Risk of marrow neoplasms after adjuvant breast cancer therapy: The national comprehensive cancer network experien

Antonio C. Wolff, Amanda L. Blackford, Kala Visvanathan, Hope S. Rugo, Beverly Moy, Lori J. Goldstein, Keith Stockerl-Goldstein, Leigh Neumayer, Terry S. Langbaum, Richard L. Theriault, Melissa E. Hughes, Jane C. Weeks, Judith E. Karp

Research output: Contribution to journalArticlepeer-review

97 Scopus citations


Purpose Outcomes for early-stage breast cancer have improved. First-generation adjuvant chemotherapy trials reported a 0.27% 8-year cumulative incidence of myelodysplastic syndrome/acute myelogenous leukemia. Incomplete ascertainment and follow-up may have underestimated subsequent risk of treatment-associated marrow neoplasm (MN). Patients and Methods We examined the MN frequency in 20,063 patients with stage I to III breast cancer treated at US academic centers between 1998 and 2007. Time-to-event analyses were censored at first date of new cancer event, last contact date, or death and considered competing risks. Cumulative incidence, hazard ratios (HRs), and comparisons with Surveillance, Epidemiology, and End Results estimates were obtained. Marrow cytogenetics data were reviewed. Results Fifty patients developed MN (myeloid, n = 42; lymphoid, n = 8) after breast cancer (median follow-up, 5.1 years). Patients who developed MN had similar breast cancer stage distribution, race, and chemotherapy exposure but were older compared with patients who did not develop MN (median age, 59.1 v 53.9 years, respectively; P = .03). Two thirds of patients had complex MN cytogenetics. Risk of MN was significantly increased after surgery plus chemotherapy (HR, 6.8; 95% CI, 1.3 to 36.1) or after all modalities (surgery, chemotherapy, and radiation; HR, 7.6; 95% CI, 1.6 to 35.8), compared with no treatment with chemotherapy. MN rates per 1,000 person-years were 0.16 (surgery), 0.43 (plus radiation), 0.46 (plus chemotherapy), and 0.54 (all three modalities). Cumulative incidence of MN doubled between years 5 and 10 (0.24% to 0.48%); 9% of patients were alive at 10 years. Conclusion In this large early-stage breast cancer cohort,MNrisk after radiation and/or adjuvant chemotherapy was low but higher than previously described. Risk continued to increase beyond 5 years. Individual risk ofMNmust be balanced against the absolute survival benefit of adjuvant chemotherapy.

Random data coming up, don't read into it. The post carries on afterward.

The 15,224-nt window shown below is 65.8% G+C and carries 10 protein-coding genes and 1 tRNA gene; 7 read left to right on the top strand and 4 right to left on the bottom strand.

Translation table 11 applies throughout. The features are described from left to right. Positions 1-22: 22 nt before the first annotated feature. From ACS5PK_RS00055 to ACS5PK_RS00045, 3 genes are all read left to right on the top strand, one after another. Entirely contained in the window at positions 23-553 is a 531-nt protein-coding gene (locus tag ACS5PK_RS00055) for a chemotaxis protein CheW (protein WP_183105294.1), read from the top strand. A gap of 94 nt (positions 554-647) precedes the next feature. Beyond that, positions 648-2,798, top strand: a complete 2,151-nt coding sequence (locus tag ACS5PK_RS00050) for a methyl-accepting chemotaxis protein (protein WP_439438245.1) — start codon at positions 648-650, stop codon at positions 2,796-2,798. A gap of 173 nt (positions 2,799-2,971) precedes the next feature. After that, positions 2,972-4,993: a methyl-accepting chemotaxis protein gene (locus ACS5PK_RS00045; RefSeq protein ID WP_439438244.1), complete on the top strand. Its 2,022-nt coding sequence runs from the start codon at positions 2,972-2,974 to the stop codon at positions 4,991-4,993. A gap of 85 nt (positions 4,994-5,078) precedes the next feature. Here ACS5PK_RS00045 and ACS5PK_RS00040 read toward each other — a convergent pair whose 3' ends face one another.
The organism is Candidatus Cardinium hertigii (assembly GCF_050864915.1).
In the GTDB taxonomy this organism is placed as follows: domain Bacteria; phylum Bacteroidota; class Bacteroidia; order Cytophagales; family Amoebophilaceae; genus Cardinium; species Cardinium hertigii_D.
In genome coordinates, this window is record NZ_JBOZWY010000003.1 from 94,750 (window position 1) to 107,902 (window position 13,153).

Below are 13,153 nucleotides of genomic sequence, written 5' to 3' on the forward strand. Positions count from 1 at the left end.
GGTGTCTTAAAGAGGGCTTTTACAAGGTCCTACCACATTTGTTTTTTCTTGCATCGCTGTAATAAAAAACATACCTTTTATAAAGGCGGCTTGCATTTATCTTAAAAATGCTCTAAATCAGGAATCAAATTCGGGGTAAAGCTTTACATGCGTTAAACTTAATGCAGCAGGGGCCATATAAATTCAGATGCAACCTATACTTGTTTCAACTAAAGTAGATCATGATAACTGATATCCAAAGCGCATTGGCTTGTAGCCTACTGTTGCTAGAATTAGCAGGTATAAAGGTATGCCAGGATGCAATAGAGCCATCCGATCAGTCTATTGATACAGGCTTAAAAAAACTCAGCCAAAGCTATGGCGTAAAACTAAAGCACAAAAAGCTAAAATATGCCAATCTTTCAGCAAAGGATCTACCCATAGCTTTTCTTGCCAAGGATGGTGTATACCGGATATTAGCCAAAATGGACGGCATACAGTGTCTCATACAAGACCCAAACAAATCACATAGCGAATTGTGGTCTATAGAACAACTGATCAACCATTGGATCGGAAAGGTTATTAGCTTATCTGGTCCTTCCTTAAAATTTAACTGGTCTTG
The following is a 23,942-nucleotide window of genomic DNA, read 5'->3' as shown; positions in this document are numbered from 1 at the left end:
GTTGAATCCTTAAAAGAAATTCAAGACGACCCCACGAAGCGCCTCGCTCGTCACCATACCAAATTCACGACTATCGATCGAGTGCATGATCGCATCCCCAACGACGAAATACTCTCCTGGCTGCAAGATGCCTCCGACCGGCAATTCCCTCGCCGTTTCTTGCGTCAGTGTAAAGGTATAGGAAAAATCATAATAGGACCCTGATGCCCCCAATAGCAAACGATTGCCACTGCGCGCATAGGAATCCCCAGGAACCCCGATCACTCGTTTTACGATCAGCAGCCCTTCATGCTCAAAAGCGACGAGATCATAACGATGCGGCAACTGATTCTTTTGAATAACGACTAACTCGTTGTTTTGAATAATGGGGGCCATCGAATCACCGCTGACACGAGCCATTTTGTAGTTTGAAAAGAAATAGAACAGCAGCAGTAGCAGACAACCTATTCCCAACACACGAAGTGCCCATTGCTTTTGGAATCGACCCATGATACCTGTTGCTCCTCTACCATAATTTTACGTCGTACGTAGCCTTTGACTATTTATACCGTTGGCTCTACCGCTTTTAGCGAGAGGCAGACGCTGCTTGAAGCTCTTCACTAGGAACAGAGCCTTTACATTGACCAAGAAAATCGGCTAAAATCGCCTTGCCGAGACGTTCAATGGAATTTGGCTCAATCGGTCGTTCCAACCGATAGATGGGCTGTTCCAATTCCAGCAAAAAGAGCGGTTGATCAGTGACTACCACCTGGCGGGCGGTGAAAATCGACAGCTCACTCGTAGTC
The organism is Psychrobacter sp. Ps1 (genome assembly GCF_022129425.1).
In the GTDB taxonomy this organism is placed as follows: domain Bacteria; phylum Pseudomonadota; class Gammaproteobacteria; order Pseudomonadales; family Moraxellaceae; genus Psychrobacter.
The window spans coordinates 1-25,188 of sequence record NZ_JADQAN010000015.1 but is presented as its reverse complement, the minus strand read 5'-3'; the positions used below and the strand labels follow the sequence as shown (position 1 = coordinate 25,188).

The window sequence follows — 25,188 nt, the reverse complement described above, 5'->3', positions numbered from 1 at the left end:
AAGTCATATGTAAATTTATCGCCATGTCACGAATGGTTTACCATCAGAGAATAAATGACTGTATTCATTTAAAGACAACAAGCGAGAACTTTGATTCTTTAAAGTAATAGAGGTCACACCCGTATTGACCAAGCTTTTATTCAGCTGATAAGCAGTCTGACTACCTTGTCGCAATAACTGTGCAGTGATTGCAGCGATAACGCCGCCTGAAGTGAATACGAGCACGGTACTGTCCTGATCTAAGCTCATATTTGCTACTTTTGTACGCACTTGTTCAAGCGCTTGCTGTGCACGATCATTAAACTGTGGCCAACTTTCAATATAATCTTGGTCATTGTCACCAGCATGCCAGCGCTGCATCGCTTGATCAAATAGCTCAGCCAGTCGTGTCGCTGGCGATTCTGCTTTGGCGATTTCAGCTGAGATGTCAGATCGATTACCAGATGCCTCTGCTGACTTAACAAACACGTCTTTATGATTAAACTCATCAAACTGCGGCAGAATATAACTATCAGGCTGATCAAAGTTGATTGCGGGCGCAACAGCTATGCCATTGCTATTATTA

Original languageEnglish
Pages (from-to)340-348
Number of pages9
JournalJournal of Clinical Oncology
Issue number4
StatePublished - Feb 1 2015


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